Feature Article - September 2015
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Make A Statement!

Shelters, Shade Structures Go Above and Beyond

By Deborah L. Vence

With today's designs in shelters and shade structures more sophisticated than ever, aquatic facilities, playgrounds and other outdoor spaces are getting more than just protection from the rain and the sun's harsh UV rays. They are getting function and style, with structures that are being better fitted to a site's backdrop.

No longer are shelters and shade structures being designed as merely squares or hexagons. Now, the options are unlimited.

"It used to be that you would look at a company's shelter offerings and choose one of their standard shapes and sizes. [Now], you can choose a standard shape and the size can be customized by 1-foot increments. Or, you can go with a completely different design that has never been done before," according to sources from a Holland, Mich.-based company that specializes in the engineering and manufacturing of shade coverings.

No longer are shelters and shade structures being designed as merely squares or hexagons. Now, the options are unlimited.

Today, shelters can be made to better blend with their environment, too. And, the same type of design and colors can be used to complement the surroundings, with landscape architects being able to take a shade product and make it fit into their vision seamlessly.

"In times past, the gazebo at the center of the park or garden was a focal point. In many ways, that is still the case," said Richard Lubbers, vice president of marketing for a Holland, Mich.-based company that designs and produces standard and custom steel-framed shelters for the park and transportation industries. "Many landscape designs have a shade structure that grounds everything else. However, today the structure may have a more pragmatic purpose.

"Today's public spaces offer more than a leisurely resting place. They are often the center of activity, and today's shelters are more active than their static forerunners," he said. "That's why we developed the two-story shelter a couple years ago, and why we're adding more product this year. Because form follows function, today's shelters offer more to the public in the way of amenities."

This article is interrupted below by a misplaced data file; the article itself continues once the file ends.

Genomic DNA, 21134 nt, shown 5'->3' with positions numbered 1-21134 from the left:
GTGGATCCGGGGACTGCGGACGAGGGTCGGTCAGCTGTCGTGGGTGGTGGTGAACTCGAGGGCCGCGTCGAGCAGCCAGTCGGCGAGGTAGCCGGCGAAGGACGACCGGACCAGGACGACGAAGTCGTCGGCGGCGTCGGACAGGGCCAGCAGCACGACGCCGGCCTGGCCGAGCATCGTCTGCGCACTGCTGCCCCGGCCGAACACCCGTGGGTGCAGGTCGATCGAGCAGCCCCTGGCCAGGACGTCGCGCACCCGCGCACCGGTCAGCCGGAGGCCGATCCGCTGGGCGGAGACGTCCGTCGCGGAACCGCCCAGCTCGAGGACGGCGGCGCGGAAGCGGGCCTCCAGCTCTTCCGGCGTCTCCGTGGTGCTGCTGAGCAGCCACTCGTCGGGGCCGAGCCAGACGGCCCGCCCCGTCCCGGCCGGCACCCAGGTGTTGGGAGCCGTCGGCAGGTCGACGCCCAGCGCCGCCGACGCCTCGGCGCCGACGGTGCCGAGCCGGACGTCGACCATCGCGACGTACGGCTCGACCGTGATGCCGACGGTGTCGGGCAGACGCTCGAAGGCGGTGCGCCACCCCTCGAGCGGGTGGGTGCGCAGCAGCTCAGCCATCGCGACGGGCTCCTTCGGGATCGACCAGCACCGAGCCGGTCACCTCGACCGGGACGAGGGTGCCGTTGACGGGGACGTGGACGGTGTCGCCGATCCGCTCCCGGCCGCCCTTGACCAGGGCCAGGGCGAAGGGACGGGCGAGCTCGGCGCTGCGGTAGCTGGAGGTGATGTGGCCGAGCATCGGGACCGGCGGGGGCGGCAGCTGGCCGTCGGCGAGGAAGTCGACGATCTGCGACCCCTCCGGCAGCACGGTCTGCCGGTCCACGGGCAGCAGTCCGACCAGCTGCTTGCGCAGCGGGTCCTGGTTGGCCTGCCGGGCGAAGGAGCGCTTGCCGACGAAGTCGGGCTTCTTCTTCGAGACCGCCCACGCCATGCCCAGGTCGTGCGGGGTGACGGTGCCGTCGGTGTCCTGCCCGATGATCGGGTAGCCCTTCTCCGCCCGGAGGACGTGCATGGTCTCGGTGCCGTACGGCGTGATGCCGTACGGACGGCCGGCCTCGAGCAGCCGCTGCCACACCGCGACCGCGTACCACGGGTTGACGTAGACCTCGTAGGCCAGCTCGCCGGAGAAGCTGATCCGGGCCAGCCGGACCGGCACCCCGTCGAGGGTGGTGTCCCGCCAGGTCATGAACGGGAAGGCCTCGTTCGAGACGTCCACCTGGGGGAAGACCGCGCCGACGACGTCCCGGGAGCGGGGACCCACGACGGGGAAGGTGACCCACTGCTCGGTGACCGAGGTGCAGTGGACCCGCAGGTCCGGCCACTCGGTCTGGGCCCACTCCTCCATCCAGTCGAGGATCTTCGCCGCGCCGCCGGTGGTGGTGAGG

Park benches and picnic tables have populated shelters for years. But, it is not unusual today, Lubbers said, to see a public shelter with a living room feel, in which friends and family members can put their feet up around a large coffee table on fixed couches in front of a fireplace.

"Furnishings designed to bring people together for activities in a shelter might include audio and visual, with the ability to plug in and charge, and connect via Wi-Fi or Bluetooth," he said.

Moreover, shelters are used as an "architectural sunscreen," giving "ultraviolet relief" to active participants in outdoor sports.

"We once covered an entire outdoor roller hockey rink in Florida, and a group of bocce courts in Ontario. The same is being done for tennis, basketball and other outdoor games," Lubbers said.

To create a more unique aesthetic statement, many clients of an Ocala, Fla.-based outdoor shade manufacturer have been asking for shades designed in brighter colors than in the past.

"The popular fabric colors used to be earth tones, such as forest green and tans for playgrounds, and blue for water activity areas. This year we introduced five new colors to our standard palette, including lime green, grape purple and fire orange. Brighter colors like those help a venue stand out by making a bold statement," said Alan Bayman, president of the Ocala, Fla.-based company that designs and manufactures pre-engineered outdoor fabric shade structures, canopies, umbrellas and awning covers.

Meanwhile, other trends in shelters and shade structures include polycarbonate roofing or non-traditional materials for roofing; and areas for people to congregate in the city as opposed to outside the city in the park.